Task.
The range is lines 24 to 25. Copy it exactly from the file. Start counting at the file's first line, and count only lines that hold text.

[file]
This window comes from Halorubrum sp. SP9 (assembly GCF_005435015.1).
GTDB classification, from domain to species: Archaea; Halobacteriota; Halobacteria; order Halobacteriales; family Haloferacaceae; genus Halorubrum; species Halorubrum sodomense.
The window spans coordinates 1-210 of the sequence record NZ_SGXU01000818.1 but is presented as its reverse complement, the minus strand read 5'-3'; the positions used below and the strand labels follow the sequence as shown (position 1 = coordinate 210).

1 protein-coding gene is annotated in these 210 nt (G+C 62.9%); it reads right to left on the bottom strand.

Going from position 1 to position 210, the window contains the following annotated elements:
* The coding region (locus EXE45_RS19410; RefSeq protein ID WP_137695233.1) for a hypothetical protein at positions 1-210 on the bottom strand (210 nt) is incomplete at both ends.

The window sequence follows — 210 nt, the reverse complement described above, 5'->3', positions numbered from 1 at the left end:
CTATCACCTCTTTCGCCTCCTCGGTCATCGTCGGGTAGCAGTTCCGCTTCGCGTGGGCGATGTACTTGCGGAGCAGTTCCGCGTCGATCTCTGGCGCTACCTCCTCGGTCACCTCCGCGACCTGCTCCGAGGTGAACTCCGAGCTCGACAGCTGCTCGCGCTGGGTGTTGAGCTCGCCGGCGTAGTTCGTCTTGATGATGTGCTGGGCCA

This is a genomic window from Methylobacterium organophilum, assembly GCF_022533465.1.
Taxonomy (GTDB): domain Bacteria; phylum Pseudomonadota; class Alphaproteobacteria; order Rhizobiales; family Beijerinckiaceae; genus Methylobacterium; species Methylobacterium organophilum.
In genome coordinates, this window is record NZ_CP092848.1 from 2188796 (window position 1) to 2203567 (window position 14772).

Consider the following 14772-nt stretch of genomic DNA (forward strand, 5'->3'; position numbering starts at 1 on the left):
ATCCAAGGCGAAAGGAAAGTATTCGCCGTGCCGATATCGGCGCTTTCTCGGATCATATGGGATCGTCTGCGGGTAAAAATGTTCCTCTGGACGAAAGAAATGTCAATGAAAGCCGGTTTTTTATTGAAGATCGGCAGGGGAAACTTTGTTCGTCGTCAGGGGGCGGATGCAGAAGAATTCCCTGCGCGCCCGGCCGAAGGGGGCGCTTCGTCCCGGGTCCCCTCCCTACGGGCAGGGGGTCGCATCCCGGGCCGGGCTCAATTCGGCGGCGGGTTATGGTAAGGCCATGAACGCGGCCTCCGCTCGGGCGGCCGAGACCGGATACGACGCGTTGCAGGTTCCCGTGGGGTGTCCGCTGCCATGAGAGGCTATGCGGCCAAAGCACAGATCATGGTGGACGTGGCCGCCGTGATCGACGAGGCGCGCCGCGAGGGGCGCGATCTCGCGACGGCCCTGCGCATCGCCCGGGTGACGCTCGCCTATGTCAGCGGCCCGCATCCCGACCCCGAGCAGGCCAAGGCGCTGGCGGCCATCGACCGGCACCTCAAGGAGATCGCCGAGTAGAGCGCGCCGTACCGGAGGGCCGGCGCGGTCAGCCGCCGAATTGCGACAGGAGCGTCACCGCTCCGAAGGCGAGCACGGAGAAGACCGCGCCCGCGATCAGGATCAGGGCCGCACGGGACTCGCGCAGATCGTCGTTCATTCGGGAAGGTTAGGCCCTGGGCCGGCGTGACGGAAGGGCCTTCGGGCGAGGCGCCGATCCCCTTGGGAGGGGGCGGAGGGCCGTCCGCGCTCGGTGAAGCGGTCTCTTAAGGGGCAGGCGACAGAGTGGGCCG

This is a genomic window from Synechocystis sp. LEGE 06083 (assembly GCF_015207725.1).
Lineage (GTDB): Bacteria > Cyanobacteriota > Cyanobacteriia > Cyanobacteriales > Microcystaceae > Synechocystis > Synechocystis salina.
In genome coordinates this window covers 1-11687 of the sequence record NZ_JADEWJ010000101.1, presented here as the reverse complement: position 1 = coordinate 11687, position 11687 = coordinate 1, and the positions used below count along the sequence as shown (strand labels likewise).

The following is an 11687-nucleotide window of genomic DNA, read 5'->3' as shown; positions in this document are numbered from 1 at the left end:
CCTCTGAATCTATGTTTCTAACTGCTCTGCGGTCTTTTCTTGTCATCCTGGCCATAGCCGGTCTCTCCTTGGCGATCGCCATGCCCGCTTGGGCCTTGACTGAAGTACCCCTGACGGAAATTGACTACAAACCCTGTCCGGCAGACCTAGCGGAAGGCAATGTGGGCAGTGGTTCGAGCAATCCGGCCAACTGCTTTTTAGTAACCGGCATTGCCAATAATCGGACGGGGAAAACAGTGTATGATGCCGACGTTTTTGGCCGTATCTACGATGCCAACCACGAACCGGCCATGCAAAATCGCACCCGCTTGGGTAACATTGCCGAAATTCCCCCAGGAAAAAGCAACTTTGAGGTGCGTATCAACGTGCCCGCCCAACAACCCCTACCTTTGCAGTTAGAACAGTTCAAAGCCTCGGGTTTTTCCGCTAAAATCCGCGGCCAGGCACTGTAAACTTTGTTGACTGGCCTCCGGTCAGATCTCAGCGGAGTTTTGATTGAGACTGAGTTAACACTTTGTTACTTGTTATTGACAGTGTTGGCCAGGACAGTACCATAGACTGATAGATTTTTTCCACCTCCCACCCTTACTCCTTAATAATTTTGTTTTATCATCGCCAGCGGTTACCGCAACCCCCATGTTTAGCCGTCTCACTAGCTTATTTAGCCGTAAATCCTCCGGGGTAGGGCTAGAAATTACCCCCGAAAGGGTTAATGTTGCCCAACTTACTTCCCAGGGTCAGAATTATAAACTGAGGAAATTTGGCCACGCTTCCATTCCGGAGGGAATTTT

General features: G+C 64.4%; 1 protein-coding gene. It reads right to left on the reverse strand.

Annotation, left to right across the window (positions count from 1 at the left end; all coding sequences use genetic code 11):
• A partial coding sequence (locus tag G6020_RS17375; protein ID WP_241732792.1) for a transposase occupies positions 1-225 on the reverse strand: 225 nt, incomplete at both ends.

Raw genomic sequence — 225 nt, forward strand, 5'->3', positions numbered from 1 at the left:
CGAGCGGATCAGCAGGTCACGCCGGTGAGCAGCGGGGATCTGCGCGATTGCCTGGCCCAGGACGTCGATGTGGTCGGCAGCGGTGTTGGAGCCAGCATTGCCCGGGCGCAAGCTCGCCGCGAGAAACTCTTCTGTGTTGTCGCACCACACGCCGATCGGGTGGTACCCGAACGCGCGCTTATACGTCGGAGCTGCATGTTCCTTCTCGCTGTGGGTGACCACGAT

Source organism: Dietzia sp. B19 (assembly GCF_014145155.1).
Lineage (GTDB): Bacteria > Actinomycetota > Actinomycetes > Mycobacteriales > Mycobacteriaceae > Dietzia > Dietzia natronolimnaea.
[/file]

Source organism: Dietzia sp. B19 (assembly GCF_014145155.1).
Lineage (GTDB): Bacteria > Actinomycetota > Actinomycetes > Mycobacteriales > Mycobacteriaceae > Dietzia > Dietzia natronolimnaea.